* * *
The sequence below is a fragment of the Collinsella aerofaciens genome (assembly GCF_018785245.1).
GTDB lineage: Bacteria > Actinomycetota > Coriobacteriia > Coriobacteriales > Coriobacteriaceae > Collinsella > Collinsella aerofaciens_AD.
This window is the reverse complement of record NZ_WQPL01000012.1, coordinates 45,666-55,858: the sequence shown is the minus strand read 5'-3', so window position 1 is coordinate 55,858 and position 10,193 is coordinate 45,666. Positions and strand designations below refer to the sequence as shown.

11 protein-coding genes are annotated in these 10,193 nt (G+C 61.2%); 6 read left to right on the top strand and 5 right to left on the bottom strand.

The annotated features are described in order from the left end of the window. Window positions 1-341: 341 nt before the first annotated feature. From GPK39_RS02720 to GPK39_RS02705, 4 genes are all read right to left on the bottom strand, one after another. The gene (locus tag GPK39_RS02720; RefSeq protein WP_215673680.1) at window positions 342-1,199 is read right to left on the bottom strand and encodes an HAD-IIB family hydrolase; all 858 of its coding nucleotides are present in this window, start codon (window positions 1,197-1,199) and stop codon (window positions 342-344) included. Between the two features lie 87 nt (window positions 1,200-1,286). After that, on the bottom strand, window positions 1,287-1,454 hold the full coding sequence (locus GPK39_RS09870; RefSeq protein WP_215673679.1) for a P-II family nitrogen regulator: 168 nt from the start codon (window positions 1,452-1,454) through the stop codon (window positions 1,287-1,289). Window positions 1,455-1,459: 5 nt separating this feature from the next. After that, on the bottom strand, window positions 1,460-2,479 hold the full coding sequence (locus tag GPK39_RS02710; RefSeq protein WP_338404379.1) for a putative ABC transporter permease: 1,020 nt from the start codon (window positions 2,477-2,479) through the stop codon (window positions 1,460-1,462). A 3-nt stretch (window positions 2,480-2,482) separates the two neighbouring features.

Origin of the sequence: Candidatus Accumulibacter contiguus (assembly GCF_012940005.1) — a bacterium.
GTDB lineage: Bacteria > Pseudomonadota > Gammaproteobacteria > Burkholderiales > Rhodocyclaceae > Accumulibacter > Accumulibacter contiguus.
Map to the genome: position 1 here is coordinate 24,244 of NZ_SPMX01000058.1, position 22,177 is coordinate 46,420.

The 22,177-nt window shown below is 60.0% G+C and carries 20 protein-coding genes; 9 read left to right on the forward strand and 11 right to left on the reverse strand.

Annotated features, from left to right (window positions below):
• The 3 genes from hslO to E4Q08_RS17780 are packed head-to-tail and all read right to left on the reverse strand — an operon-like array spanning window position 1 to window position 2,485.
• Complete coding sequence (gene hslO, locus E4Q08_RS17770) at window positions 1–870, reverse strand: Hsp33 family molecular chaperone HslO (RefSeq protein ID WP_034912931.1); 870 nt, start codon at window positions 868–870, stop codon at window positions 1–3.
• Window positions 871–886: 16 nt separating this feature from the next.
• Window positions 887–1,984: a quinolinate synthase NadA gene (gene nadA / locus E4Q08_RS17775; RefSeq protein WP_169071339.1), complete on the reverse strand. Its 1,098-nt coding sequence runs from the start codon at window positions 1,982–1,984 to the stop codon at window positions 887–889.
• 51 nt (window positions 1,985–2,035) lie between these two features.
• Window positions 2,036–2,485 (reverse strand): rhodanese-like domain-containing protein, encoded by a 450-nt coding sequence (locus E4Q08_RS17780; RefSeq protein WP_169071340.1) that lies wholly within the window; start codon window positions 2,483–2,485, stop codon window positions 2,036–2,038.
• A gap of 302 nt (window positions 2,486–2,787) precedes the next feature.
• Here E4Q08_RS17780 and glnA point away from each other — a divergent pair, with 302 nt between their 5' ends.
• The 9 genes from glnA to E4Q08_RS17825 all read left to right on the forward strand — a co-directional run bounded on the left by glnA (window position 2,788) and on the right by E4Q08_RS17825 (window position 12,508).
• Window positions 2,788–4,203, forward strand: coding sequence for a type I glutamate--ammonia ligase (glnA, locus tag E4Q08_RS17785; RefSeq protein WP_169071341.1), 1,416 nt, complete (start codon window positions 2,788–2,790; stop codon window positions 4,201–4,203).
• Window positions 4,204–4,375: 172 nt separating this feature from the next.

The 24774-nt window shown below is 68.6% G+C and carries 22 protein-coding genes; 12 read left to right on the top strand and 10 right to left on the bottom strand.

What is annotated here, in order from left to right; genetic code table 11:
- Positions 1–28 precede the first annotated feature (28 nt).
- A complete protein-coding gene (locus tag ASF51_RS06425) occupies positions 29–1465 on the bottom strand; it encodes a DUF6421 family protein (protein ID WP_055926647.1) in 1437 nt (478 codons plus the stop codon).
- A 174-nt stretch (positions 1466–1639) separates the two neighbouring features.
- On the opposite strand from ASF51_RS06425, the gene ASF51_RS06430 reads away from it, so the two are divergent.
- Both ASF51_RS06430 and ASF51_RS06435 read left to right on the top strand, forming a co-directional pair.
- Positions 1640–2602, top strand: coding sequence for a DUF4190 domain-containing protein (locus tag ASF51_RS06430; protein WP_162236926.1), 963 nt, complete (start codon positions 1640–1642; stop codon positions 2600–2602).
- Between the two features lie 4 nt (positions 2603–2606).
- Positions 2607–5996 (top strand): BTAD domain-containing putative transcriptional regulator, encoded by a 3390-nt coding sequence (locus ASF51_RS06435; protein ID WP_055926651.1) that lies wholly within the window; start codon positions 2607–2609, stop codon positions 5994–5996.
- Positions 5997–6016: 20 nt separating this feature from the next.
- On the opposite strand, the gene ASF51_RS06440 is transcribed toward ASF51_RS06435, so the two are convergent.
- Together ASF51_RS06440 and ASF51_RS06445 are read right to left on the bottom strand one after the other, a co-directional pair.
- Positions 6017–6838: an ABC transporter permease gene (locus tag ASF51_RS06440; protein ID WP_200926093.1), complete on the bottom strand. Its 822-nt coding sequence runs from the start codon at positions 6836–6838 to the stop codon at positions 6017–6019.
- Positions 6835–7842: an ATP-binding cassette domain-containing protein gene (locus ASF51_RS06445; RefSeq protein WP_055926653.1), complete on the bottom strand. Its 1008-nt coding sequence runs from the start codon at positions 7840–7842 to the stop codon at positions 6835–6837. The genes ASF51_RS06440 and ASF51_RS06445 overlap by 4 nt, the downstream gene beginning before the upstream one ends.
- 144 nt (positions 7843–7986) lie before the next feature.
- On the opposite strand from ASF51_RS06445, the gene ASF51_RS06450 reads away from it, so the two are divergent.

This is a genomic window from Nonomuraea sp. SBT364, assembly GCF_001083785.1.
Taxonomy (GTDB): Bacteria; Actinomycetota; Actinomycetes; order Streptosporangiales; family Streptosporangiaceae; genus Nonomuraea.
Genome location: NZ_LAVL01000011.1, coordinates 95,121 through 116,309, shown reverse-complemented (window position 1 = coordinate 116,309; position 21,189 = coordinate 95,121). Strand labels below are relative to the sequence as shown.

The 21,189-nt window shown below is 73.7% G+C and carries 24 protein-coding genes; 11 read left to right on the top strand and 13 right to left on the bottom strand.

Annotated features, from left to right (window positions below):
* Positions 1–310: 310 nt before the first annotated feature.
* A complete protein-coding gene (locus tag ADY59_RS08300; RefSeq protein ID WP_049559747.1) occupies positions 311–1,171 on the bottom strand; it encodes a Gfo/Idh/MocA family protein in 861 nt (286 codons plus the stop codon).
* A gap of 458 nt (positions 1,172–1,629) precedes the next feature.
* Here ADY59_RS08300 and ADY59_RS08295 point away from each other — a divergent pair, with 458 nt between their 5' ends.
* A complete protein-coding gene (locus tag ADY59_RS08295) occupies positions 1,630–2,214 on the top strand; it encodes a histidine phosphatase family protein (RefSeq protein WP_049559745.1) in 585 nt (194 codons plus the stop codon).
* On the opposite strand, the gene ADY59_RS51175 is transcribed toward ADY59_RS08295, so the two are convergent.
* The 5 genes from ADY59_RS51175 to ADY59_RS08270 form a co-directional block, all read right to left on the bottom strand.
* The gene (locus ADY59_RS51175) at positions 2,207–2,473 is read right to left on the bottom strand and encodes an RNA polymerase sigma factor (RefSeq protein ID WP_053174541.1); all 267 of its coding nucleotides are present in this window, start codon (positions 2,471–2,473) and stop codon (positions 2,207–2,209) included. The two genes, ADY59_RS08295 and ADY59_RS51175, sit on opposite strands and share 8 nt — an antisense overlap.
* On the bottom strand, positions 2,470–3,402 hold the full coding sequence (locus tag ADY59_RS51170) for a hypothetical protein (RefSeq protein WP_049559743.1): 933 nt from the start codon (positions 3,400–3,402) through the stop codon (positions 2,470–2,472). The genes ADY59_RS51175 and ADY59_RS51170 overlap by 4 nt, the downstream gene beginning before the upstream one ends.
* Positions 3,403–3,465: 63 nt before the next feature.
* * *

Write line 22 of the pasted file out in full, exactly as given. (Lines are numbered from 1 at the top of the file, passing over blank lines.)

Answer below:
The 24774-nt window shown below is 68.6% G+C and carries 22 protein-coding genes; 12 read left to right on the top strand and 10 right to left on the bottom strand.